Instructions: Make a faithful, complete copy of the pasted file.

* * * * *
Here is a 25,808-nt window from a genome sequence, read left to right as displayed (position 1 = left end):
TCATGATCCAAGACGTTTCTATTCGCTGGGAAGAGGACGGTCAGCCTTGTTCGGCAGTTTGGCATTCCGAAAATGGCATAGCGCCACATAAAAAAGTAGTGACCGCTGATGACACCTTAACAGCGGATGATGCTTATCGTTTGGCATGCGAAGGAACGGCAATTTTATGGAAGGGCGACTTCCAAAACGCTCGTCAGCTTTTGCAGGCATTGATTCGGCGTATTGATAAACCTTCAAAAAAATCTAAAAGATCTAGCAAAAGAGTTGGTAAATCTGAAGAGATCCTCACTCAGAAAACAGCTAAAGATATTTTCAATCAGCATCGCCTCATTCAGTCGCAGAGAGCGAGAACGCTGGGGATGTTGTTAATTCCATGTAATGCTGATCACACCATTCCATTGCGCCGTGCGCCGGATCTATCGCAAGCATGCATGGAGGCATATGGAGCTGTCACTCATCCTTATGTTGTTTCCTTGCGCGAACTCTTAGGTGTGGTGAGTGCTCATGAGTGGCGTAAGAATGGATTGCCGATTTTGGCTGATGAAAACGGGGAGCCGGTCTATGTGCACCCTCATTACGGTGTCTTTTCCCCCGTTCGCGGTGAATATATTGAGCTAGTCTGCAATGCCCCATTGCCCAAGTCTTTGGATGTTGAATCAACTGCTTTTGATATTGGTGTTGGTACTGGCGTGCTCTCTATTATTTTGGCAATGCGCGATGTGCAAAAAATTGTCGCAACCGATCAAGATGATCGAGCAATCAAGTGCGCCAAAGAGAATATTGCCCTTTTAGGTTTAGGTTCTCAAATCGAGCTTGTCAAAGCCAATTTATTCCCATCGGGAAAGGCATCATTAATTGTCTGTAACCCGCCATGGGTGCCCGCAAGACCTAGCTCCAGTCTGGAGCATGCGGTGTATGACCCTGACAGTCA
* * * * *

Here is a 25,808-nt window from a genome sequence, read left to right as displayed (position 1 = left end):
TCATGATCCAAGACGTTTCTATTCGCTGGGAAGAGGACGGTCAGCCTTGTTCGGCAGTTTGGCATTCCGAAAATGGCATAGCGCCACATAAAAAAGTAGTGACCGCTGATGACACCTTAACAGCGGATGATGCTTATCGTTTGGCATGCGAAGGAACGGCAATTTTATGGAAGGGCGACTTCCAAAACGCTCGTCAGCTTTTGCAGGCATTGATTCGGCGTATTGATAAACCTTCAAAAAAATCTAAAAGATCTAGCAAAAGAGTTGGTAAATCTGAAGAGATCCTCACTCAGAAAACAGCTAAAGATATTTTCAATCAGCATCGCCTCATTCAGTCGCAGAGAGCGAGAACGCTGGGGATGTTGTTAATTCCATGTAATGCTGATCACACCATTCCATTGCGCCGTGCGCCGGATCTATCGCAAGCATGCATGGAGGCATATGGAGCTGTCACTCATCCTTATGTTGTTTCCTTGCGCGAACTCTTAGGTGTGGTGAGTGCTCATGAGTGGCGTAAGAATGGATTGCCGATTTTGGCTGATGAAAACGGGGAGCCGGTCTATGTGCACCCTCATTACGGTGTCTTTTCCCCCGTTCGCGGTGAATATATTGAGCTAGTCTGCAATGCCCCATTGCCCAAGTCTTTGGATGTTGAATCAACTGCTTTTGATATTGGTGTTGGTACTGGCGTGCTCTCTATTATTTTGGCAATGCGCGATGTGCAAAAAATTGTCGCAACCGATCAAGATGATCGAGCAATCAAGTGCGCCAAAGAGAATATTGCCCTTTTAGGTTTAGGTTCTCAAATCGAGCTTGTCAAAGCCAATTTATTCCCATCGGGAAAGGCATCATTAATTGTCTGTAACCCGCCATGGGTGCCCGCAAGACCTAGCTCCAGTCTGGAGCATGCGGTGTATGACCCTGACAGTCA